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As The CW has changed its financial model under new ownership Nexstar, entertainment president Brad Schwartz is relying more heavily on international co-productions from countries like Canada. Speaking Tuesday at the Banff World Media Festival, Schwartz, a Canadian native, acknowledged that Canadian acquisitions have often been less appreciated by U.S. broadcasters in the past, but he hopes that perception will change.

“I don’t want anyone to think Canada is a cheap country, because that’s our Canadian personality first and foremost,” Schwartz said. “Canada has the advantage of having some great broadcasters that have a lot of money to invest in Canadian content. And then there are tax breaks and our American dollars go further here. I think historically, maybe people haven’t respected Canadian content as much. And maybe a little bit of that is still in the background. I personally have tried to change that, out of personal ambition.”

Schwartz pointed to shows like “Schitt’s Creek” (which he developed and aired on Pop TV), “Letterkenny” and “Orphan Black” as some of the recent Emmy-winning and award-worthy shows to come out of Canada.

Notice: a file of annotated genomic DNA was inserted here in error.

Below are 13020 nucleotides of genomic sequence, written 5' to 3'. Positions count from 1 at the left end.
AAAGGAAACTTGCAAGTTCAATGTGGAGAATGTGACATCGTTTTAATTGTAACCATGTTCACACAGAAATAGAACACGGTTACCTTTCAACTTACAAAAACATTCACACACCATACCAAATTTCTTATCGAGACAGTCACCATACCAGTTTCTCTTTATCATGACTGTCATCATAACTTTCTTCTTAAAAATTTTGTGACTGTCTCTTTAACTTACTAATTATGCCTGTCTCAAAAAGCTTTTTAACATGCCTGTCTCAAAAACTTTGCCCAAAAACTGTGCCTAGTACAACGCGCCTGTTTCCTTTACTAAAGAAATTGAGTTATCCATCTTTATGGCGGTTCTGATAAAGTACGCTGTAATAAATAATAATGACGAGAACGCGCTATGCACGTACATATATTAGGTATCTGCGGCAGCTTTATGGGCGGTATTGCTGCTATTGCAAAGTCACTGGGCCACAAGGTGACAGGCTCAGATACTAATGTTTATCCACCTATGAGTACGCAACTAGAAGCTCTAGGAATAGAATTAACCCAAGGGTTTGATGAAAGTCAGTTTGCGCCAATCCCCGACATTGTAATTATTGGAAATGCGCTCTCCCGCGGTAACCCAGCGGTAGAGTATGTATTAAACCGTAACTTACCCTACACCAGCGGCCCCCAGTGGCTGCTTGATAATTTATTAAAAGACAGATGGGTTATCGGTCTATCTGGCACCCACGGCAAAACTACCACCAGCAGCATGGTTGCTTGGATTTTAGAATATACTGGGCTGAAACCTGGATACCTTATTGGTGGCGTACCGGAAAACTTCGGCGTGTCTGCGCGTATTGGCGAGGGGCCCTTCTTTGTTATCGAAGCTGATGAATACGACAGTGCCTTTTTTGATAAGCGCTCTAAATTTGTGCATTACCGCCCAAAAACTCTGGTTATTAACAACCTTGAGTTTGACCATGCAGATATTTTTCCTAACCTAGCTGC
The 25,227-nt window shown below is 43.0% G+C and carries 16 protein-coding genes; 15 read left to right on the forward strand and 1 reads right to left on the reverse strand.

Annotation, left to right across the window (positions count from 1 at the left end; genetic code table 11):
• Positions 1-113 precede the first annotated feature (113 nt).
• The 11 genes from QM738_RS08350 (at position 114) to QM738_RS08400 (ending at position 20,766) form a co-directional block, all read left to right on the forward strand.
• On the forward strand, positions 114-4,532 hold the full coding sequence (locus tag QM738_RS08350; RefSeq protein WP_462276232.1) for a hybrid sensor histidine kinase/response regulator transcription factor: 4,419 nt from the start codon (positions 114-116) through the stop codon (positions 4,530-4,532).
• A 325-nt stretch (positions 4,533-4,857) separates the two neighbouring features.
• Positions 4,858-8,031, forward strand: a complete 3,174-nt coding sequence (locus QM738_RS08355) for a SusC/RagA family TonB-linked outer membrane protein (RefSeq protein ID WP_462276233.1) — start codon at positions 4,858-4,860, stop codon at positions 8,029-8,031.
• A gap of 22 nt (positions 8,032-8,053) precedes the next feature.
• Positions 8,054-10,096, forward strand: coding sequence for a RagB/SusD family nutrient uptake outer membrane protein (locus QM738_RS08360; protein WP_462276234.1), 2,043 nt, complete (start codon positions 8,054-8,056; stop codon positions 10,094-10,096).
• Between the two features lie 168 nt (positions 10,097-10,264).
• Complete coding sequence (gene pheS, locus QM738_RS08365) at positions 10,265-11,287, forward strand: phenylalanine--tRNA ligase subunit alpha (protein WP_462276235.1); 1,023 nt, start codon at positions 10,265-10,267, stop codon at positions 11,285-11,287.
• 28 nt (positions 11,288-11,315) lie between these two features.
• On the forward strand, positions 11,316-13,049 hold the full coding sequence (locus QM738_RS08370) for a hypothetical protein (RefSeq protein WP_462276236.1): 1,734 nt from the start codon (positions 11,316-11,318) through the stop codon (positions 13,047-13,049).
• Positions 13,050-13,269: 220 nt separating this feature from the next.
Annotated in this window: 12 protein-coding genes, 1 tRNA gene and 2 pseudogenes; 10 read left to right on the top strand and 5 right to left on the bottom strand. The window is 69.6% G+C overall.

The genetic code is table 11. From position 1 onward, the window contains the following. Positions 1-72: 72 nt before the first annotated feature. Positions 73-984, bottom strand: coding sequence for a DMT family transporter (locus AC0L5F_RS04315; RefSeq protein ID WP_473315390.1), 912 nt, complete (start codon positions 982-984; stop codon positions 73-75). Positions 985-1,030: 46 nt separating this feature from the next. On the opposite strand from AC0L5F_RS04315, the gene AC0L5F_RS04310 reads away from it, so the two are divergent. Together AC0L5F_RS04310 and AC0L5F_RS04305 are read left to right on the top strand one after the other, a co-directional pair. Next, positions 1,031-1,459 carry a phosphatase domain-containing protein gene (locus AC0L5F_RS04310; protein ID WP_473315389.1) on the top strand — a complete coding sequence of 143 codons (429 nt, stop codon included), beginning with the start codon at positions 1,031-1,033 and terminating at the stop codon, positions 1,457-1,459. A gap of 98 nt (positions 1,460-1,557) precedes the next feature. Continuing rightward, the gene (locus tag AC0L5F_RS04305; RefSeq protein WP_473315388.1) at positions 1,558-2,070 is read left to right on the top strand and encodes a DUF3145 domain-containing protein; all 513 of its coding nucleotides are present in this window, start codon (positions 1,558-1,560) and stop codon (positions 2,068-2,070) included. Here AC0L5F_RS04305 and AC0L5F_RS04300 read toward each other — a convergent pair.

“If I’ve been fortunate enough or ambitious enough to build the relationships and be the one to really dive in and bring that content to the world, that makes me proud,” Schwartz said. “But we at CW don’t have the budget that CBS, NBC or Netflix have. We can only spend so much. We’ve been able to do a lot of great deals with Canada and maybe we’ll just sneak in before anyone else.”

The CW’s Canadian co-productions include “Wild Cards,” “Sight Unseen,” “Sullivan’s Crossing,” “Son of a Critch,” “Children Ruin Everything” and “Run the Burbs.”

“We like to make fun of the writing team, who sometimes feel like we have more Canadian connections now than American ones because we’re so entrenched in the public eye,” said Saleena Lockett, executive director of scripted programming at The CW. “But it’s been great to experience a different market and have even more access to creative people. The way you do things here, even on a creative level, actually gives us access to a lot more projects than we sometimes get in America because the system is so strict and we can get our hands on so much.”

The difficult part, Schwartz said, is setting the shows in a neutral environment — so that Canadian audiences might recognize places like Vancouver, but U.S. audiences don’t feel like they’re missing the local references. (He compares the vague specificity of “Schitt’s Creek” in Canada to the “everyman” feel of Springfield on “The Simpsons.”) “We want to make sure there’s a broad entry point for every moment, where everyone feels like this is a place they can be, understand and experience,” he said.

Schwartz added: “I think Canadian content can compete with anything in the world today. They’re incredible shows and we’re just happy and glad that we’re the ones who got them, but I certainly wouldn’t call them cheap stuff. We’re just saying we’re a little bit ahead of the pack.”